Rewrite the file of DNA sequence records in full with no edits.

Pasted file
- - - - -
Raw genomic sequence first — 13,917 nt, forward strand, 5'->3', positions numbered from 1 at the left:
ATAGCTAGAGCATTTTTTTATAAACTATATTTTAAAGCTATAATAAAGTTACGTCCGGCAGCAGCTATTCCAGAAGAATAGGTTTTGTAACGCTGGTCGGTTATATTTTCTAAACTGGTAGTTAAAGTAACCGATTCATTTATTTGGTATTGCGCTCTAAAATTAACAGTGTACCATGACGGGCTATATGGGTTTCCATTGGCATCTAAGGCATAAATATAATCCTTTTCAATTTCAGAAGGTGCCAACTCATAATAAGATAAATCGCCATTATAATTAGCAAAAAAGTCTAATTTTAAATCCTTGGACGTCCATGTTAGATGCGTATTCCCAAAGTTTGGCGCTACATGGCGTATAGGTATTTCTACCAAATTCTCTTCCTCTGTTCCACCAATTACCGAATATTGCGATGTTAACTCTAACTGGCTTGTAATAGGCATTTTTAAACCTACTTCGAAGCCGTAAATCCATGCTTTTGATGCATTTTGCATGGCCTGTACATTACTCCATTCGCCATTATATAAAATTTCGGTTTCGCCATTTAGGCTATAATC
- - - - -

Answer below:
Raw genomic sequence first — 13,917 nt, forward strand, 5'->3', positions numbered from 1 at the left:
ATAGCTAGAGCATTTTTTTATAAACTATATTTTAAAGCTATAATAAAGTTACGTCCGGCAGCAGCTATTCCAGAAGAATAGGTTTTGTAACGCTGGTCGGTTATATTTTCTAAACTGGTAGTTAAAGTAACCGATTCATTTATTTGGTATTGCGCTCTAAAATTAACAGTGTACCATGACGGGCTATATGGGTTTCCATTGGCATCTAAGGCATAAATATAATCCTTTTCAATTTCAGAAGGTGCCAACTCATAATAAGATAAATCGCCATTATAATTAGCAAAAAAGTCTAATTTTAAATCCTTGGACGTCCATGTTAGATGCGTATTCCCAAAGTTTGGCGCTACATGGCGTATAGGTATTTCTACCAAATTCTCTTCCTCTGTTCCACCAATTACCGAATATTGCGATGTTAACTCTAACTGGCTTGTAATAGGCATTTTTAAACCTACTTCGAAGCCGTAAATCCATGCTTTTGATGCATTTTGCATGGCCTGTACATTACTCCATTCGCCATTATATAAAATTTCGGTTTCGCCATTTAGGCTATAATC